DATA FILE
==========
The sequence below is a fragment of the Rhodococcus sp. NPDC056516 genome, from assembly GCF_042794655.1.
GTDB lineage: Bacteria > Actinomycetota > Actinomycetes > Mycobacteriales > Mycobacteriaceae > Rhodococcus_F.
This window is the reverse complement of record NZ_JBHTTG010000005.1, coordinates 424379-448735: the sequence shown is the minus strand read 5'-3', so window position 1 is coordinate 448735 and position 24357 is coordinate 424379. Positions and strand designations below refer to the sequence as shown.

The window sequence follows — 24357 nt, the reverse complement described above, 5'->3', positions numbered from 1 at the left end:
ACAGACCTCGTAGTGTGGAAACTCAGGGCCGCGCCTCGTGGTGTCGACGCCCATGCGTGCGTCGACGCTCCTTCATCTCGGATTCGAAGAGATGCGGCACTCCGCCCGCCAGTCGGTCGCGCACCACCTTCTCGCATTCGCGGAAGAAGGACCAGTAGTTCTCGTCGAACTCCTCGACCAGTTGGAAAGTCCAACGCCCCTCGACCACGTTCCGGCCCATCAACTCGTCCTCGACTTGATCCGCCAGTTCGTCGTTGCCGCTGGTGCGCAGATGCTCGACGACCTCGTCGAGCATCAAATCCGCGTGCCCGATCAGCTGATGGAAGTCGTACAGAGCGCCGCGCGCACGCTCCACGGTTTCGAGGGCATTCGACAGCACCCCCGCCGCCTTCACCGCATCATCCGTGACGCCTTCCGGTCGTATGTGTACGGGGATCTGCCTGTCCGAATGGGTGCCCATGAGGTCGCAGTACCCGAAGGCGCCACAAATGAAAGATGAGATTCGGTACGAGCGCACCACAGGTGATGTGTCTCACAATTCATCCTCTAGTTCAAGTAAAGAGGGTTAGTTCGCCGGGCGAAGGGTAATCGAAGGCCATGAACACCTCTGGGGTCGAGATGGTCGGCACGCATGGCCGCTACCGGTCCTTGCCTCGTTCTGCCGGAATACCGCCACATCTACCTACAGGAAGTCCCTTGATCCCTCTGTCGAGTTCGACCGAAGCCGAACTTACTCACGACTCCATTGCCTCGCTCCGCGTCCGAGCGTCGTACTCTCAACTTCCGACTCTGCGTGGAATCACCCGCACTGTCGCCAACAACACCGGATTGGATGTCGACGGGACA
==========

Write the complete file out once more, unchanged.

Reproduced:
The sequence below is a fragment of the Rhodococcus sp. NPDC056516 genome, from assembly GCF_042794655.1.
GTDB lineage: Bacteria > Actinomycetota > Actinomycetes > Mycobacteriales > Mycobacteriaceae > Rhodococcus_F.
This window is the reverse complement of record NZ_JBHTTG010000005.1, coordinates 424379-448735: the sequence shown is the minus strand read 5'-3', so window position 1 is coordinate 448735 and position 24357 is coordinate 424379. Positions and strand designations below refer to the sequence as shown.

The window sequence follows — 24357 nt, the reverse complement described above, 5'->3', positions numbered from 1 at the left end:
ACAGACCTCGTAGTGTGGAAACTCAGGGCCGCGCCTCGTGGTGTCGACGCCCATGCGTGCGTCGACGCTCCTTCATCTCGGATTCGAAGAGATGCGGCACTCCGCCCGCCAGTCGGTCGCGCACCACCTTCTCGCATTCGCGGAAGAAGGACCAGTAGTTCTCGTCGAACTCCTCGACCAGTTGGAAAGTCCAACGCCCCTCGACCACGTTCCGGCCCATCAACTCGTCCTCGACTTGATCCGCCAGTTCGTCGTTGCCGCTGGTGCGCAGATGCTCGACGACCTCGTCGAGCATCAAATCCGCGTGCCCGATCAGCTGATGGAAGTCGTACAGAGCGCCGCGCGCACGCTCCACGGTTTCGAGGGCATTCGACAGCACCCCCGCCGCCTTCACCGCATCATCCGTGACGCCTTCCGGTCGTATGTGTACGGGGATCTGCCTGTCCGAATGGGTGCCCATGAGGTCGCAGTACCCGAAGGCGCCACAAATGAAAGATGAGATTCGGTACGAGCGCACCACAGGTGATGTGTCTCACAATTCATCCTCTAGTTCAAGTAAAGAGGGTTAGTTCGCCGGGCGAAGGGTAATCGAAGGCCATGAACACCTCTGGGGTCGAGATGGTCGGCACGCATGGCCGCTACCGGTCCTTGCCTCGTTCTGCCGGAATACCGCCACATCTACCTACAGGAAGTCCCTTGATCCCTCTGTCGAGTTCGACCGAAGCCGAACTTACTCACGACTCCATTGCCTCGCTCCGCGTCCGAGCGTCGTACTCTCAACTTCCGACTCTGCGTGGAATCACCCGCACTGTCGCCAACAACACCGGATTGGATGTCGACGGGACA